Massoud Amin is director of the University of Minnesota’s Technological Leadership Institute, an organization dedicated to forming connections between engineering, science, business and technology. Amin, a professor of electrical and computer engineering, recently was listed as a mover and a shaker in the smart grid industry by GreenTech Media. He is also chairman of the IEEE Smart Grid Newsletter. In an abridged email interview, Amin discusses the smart grid with Government Technology.

How do you envision the smart grid in the next 10 years?

Scenarios for a smart grid vary wildly. But a common understanding [is] that in the coming years, electricity will play a much greater role in global society. It is entirely possible that nations, regions and cities that best implement new strategies and infrastructure could reshuffle the world pecking order. It’s very possible that emerging markets could leapfrog other nations in smart grid markets and deployment.

Massoud is reading Make It in America: The Case for Re-Inventing the Economy, by Andrew Liveris, chairman and CEO of the Dow Chemical Company.
Global drivers for smart grid development and deployments are multifaceted, and there are no cookie-cutter solutions. The drivers are often created by local, regional and/or national priorities, and drivers for advanced economies can differ from those of developing ones. Motivations are also influenced by a variety of factors in the larger macrosystem, such as standards, technologies and policies.

What does it mean to have a sustainable smart grid?

How can we have one? Smart grids have the potential to substantially reduce energy consumption and CO2 emissions. In fact CO2 emissions alone could be reduced by 58 percent in 2030, compared to 2005 emissions.

Microgrids that localities build to serve campuses, communities and cities will contribute to smart grid sustainable benefits. Microgrids are wonderful examples of the “think globally, act locally” principle. They draw their energy from locally available, preferably renewable resources. They use smart grid technologies to continually monitor customer demand, and they offer innovative pricing and other programs to manage the load and encourage customers to conserve energy. The microgrid ships any excess capacity back into the grid.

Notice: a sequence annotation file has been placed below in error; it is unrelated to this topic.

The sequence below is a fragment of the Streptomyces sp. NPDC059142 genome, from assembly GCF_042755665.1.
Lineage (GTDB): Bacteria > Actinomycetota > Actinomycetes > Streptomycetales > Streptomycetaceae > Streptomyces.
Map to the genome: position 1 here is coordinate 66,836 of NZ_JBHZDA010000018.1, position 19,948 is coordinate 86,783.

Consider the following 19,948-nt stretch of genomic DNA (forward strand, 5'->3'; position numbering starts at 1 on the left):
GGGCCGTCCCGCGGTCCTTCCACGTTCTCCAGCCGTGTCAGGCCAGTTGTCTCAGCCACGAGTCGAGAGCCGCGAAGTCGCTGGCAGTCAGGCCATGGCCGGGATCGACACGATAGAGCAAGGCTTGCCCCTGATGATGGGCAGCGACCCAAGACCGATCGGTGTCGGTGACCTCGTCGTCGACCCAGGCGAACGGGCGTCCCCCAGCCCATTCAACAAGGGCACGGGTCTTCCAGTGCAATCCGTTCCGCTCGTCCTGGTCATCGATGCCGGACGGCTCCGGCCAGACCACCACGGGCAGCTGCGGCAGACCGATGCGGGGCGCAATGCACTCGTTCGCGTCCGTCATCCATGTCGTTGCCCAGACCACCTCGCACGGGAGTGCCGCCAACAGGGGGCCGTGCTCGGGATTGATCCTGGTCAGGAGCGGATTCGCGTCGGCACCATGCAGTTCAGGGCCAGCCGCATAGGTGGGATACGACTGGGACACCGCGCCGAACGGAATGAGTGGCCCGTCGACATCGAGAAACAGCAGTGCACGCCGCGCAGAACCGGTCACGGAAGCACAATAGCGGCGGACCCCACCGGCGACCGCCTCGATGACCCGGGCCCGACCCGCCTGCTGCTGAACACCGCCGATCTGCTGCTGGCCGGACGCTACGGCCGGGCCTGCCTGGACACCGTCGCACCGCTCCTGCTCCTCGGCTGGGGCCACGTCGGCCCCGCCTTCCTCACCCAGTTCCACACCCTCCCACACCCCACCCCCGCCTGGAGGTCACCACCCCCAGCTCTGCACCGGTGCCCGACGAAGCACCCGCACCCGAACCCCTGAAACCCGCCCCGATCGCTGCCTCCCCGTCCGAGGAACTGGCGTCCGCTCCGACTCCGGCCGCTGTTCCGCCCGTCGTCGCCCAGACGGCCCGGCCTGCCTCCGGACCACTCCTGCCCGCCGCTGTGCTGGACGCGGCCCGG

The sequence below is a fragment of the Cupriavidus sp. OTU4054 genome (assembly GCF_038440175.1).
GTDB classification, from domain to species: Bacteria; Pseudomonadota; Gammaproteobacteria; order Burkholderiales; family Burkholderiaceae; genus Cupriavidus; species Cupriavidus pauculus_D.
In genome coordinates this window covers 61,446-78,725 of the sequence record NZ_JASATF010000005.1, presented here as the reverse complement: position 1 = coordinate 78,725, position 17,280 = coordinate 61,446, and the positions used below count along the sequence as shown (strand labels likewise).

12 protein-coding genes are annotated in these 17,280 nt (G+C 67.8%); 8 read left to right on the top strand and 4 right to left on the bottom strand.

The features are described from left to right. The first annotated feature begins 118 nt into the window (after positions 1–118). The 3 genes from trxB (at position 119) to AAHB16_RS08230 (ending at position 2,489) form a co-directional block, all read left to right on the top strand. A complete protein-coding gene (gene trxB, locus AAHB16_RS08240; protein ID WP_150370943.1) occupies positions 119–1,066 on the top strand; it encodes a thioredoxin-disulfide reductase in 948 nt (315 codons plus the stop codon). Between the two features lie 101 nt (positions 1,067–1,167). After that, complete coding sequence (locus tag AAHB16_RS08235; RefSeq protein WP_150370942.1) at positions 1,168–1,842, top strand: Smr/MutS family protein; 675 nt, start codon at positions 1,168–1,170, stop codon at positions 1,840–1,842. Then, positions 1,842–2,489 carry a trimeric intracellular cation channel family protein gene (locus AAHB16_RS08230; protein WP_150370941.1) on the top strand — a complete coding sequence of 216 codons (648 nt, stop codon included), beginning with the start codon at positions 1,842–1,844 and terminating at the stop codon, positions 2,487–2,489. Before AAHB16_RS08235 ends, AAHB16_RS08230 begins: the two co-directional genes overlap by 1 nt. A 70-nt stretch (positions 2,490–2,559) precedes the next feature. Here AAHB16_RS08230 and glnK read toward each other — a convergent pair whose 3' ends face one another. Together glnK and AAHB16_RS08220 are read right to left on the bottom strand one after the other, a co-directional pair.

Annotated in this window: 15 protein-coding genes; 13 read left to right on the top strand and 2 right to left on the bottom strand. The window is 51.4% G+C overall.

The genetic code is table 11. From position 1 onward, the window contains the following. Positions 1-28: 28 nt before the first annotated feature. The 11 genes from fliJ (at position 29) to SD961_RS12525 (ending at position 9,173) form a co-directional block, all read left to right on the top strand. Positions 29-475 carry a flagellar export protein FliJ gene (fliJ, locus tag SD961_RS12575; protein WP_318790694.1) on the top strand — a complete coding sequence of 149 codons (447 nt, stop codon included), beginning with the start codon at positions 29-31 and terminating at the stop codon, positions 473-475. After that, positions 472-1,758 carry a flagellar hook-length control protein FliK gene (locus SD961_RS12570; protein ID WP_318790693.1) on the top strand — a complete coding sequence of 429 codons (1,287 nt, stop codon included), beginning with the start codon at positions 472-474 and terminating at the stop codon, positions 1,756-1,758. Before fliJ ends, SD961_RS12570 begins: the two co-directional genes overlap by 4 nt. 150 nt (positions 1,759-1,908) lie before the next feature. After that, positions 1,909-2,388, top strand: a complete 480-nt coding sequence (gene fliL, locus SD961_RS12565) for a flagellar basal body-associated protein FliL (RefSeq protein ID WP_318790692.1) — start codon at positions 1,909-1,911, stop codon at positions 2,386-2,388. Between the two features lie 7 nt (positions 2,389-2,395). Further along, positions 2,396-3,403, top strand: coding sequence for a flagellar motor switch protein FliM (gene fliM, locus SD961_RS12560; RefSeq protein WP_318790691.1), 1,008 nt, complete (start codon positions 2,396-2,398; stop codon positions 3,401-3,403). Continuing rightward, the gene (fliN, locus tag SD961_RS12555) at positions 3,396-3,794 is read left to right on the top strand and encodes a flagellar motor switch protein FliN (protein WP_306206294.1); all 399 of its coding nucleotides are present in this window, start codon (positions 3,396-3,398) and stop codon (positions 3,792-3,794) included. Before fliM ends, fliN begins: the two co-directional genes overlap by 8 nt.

Why is it important for states and localities to build a smart grid infrastructure?

I’ve mentioned the overloaded grid conditions we have today. Yet the situation is certain to get much worse, especially with the increasingly digital society. Twitter alone puts a demand of 2,500 megawatt hours per week on the grid that didn’t exist before. Because of increasing demand, experts believe that the world’s electricity supply will need to triple by 2050.

Does the smart grid need to have a self-healing infrastructure?

It needs a self-healing infrastructure to ensure that [the] power grid can continue to operate reliably for businesses and consumers who depend on it. A smart grid that is overlaid with the various sensors, communications, automation and control features that allow it to deal with unforeseen events and minimize their impacts will be resilient and secure.

Not only can a self-healing grid avoid or minimize blackouts and associated costs, it can minimize the impacts of deliberate attempts by terrorists or others to sabotage the power grid.

Karen Stewartson, Managing Editor Karen Stewartson  |  Managing Editor

Karen Stewartson is the managing editor of Government Technology. She contributes to Public CIO journal and Emergency Management magazine. Karen is a lifelong learner who has a penchant for words, puns, food and babies.